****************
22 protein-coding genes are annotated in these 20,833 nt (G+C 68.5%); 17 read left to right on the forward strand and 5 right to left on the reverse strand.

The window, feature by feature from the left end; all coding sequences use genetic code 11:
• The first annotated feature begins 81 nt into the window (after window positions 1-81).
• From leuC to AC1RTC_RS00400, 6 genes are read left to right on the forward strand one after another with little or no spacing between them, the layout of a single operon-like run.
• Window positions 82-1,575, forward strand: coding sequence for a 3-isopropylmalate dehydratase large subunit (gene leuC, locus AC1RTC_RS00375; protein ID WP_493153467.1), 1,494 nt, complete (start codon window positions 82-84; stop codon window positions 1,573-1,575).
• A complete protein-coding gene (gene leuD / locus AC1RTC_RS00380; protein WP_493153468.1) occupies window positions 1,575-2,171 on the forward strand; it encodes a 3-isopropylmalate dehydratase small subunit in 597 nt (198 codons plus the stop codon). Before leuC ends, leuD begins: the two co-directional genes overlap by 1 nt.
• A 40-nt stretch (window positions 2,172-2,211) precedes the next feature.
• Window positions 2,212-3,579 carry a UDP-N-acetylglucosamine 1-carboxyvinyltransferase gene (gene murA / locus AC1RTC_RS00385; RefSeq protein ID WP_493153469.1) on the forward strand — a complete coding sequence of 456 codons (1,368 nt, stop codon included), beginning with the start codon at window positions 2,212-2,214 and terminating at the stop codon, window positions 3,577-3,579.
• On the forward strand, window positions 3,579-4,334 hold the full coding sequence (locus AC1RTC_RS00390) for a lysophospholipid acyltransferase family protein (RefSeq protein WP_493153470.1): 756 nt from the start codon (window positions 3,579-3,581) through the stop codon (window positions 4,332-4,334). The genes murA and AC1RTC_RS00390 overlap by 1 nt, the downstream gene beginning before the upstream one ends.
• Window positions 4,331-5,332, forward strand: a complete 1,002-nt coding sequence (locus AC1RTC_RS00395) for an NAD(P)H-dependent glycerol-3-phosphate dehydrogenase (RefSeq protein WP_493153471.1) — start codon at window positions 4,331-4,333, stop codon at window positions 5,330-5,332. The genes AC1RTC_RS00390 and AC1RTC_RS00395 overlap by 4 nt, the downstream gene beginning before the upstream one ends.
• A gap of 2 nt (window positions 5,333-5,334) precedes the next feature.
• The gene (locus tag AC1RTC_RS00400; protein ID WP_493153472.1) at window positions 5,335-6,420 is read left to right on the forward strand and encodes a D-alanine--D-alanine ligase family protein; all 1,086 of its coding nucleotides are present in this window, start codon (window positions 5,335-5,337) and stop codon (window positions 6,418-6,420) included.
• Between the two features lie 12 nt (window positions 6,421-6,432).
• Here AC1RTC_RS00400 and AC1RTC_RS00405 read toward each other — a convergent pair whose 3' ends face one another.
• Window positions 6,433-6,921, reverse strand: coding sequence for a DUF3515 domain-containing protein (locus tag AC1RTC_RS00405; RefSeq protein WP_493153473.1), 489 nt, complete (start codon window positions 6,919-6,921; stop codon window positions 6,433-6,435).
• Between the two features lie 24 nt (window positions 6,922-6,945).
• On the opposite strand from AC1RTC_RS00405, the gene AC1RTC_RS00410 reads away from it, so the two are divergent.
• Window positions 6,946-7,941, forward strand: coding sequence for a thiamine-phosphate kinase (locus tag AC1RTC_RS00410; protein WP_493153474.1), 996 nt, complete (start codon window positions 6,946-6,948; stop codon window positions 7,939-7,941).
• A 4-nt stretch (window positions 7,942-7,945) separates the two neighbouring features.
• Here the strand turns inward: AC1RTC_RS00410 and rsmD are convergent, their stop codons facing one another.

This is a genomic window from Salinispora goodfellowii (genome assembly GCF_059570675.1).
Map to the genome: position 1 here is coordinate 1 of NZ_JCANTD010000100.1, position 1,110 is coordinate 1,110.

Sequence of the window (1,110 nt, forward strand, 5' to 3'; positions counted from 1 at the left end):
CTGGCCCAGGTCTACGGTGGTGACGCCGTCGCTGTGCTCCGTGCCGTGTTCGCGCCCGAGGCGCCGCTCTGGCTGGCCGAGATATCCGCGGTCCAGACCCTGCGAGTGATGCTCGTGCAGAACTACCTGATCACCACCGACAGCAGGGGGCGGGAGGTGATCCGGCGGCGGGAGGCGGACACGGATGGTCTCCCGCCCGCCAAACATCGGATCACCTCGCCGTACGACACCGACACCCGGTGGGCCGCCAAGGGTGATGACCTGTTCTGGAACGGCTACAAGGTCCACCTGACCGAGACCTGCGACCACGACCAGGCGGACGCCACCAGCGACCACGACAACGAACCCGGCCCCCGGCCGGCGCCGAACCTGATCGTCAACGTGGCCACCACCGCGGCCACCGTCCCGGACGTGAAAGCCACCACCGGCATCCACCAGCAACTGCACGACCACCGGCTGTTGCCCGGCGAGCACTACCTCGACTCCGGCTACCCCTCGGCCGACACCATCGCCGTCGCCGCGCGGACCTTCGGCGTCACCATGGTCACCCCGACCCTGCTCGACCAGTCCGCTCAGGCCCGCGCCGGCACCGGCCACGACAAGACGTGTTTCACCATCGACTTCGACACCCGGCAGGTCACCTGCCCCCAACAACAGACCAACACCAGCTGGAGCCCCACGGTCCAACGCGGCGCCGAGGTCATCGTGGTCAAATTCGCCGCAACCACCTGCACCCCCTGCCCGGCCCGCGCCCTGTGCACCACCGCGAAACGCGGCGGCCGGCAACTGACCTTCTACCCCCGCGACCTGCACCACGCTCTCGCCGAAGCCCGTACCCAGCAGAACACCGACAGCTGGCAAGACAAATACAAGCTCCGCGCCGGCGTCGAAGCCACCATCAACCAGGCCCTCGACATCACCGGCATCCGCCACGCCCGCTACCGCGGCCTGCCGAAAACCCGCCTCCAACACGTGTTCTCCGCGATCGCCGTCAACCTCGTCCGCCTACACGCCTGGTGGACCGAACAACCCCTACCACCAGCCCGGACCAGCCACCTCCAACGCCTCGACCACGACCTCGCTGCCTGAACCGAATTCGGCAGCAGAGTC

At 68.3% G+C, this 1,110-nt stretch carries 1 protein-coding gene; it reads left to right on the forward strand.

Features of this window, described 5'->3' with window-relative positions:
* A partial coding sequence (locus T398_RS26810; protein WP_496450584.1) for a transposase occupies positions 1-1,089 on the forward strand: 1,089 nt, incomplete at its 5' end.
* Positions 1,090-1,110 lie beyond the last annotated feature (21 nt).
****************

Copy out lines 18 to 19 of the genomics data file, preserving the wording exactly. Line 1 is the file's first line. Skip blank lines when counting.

• Window positions 6,946-7,941, forward strand: coding sequence for a thiamine-phosphate kinase (locus tag AC1RTC_RS00410; protein WP_493153474.1), 996 nt, complete (start codon window positions 6,946-6,948; stop codon window positions 7,939-7,941).
• A 4-nt stretch (window positions 7,942-7,945) separates the two neighbouring features.